Monday, the 8th Cir. affirmed U.S. District Court Judge Mary Ann Medler’s ruling last year in C.B.C. Distribution and Marketing, Inc. v. Major League Baseball Advanced Media, LP. At issue was a purely contractual issue, which we don’t care about here (CBC had a contract with MLB to use players names and stats. When it ended they kept using them), and an issue over the use of the names and likenesses of players, which we very much care about. At issue was whether CBC needed to pay Major League Baseball (or the MLB Players Association) for the use of player’s names and statistics. Last year, the district court said no – that the First Amendment trumped any right of publicity claim the players might have.
On appeal the 8th Cir. first laid out the elements of a right of publicity claim under Missouri law:
In Missouri, “the elementsof a right of publicity action include: (1) That defendant used plaintiff’s name as a symbol of his identity (2) without consent (3) and with the intent to obtain a commercial advantage.”
While the district court found that all the elements of a claim had not been met, here the court held that all three elements were met, and so CBC’s use did support a right of publicity claim. The Court found that there was no consent and, differing from the district court, that the names were being used as a “symbol” of the player’s identities. Here the Court found that while the commercial advantage was not of the type to be included in a right of publicity claim, CBC still derived commercial advantage:
CBC’s use does not fit neatly into the more traditional categories of commercial advantage, namely, using individuals’ names for advertising and merchandising purposes in a way that states or intimates that the individuals are endorsing a product. . . .
Because we think that it is clear that CBC uses baseball players’ identities in its fantasy baseball products for purposes of profit, we believe that their identities are being used for commercial advantage and that the players therefore offered sufficient evidence to make out a cause of action for violation of their rights of publicity under Missouri law.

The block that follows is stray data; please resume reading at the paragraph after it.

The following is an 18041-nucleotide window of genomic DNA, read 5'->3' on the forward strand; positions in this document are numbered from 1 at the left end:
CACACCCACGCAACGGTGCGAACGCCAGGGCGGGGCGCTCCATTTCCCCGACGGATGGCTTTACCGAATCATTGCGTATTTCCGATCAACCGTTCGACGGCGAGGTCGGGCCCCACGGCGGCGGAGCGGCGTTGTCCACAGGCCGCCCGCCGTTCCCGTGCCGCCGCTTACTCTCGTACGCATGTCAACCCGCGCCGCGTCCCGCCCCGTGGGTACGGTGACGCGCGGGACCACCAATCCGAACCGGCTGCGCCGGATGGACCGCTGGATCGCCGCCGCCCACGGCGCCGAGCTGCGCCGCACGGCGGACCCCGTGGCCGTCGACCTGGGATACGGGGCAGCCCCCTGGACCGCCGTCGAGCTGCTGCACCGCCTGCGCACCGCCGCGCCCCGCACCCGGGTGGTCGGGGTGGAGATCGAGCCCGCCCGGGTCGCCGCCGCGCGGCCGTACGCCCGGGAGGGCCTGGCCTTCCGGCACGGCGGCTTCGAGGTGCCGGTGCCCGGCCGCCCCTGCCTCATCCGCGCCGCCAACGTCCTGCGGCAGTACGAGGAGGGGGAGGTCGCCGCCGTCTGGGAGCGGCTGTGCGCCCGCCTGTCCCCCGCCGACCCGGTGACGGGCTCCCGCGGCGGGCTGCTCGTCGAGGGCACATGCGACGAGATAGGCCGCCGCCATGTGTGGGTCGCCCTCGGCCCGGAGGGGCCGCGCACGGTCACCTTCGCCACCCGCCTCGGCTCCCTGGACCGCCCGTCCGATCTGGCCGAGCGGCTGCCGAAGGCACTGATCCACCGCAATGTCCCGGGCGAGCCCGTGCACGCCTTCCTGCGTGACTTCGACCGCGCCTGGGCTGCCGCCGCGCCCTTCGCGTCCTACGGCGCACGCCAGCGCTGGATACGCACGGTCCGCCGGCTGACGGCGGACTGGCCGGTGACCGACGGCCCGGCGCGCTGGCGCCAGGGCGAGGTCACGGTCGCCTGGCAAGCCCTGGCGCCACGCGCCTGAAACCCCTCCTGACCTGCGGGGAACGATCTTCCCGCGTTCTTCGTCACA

The Court’s court’s decision helps us all for recent precedent on the First Amendment preempting the type of right of publicity sought to be protected in this case. In doing so it cited to the Supreme Court’s decision 1977 decision in Zacchini v. Scripps-Howard:
The Supreme Court has directed that state law rights of publicity must be balanced against first amendment considerations, see Zacchini v. Scripps-Howard Broad., 433 U.S. 562 (1977), and here we conclude that the former must give way to the latter.
However, in the end, though, the Court talked so much about the “public value of information about the game of baseball and its players” because baseball is “the national pastime” that any value on the First Amendment issue may have been reduced to the facts of this case.
After affirming the contract dispute (there was a dissent on this issue) the 8th Cir. affirmed the district court’s decision.
Note to students. This case was affirmed on, arguably, different grounds than the district court’s decision and was an appeal from a grant of summary judgment. This case was won and lost on the merits of the arguments contained in the brief’s.
Apologies to Judge Arnold, who wrote this opinion. I typically praise his writing. But knowing he is a baseball fan, I think the subject was too tempting to pass up, and so the precedential portion of the opinion is chock full of information that only serves to reduce its long term value. I will, however, look for you at the next Traveler’s game.
USA Today story,
full text of C.B.C. Distrib. and Mktg., Inc. v. Major League Baseball Advanced Media, L.P., 443 F. Supp. 2d 1077 (E.D. Mo. 2006), and
full text of C.B.C. Distrib. and Mktg., Inc. v. Major League Baseball Advanced Media, L.P., Nos. 06-3357/3358 (8th Cir, Oct. 10, 2007).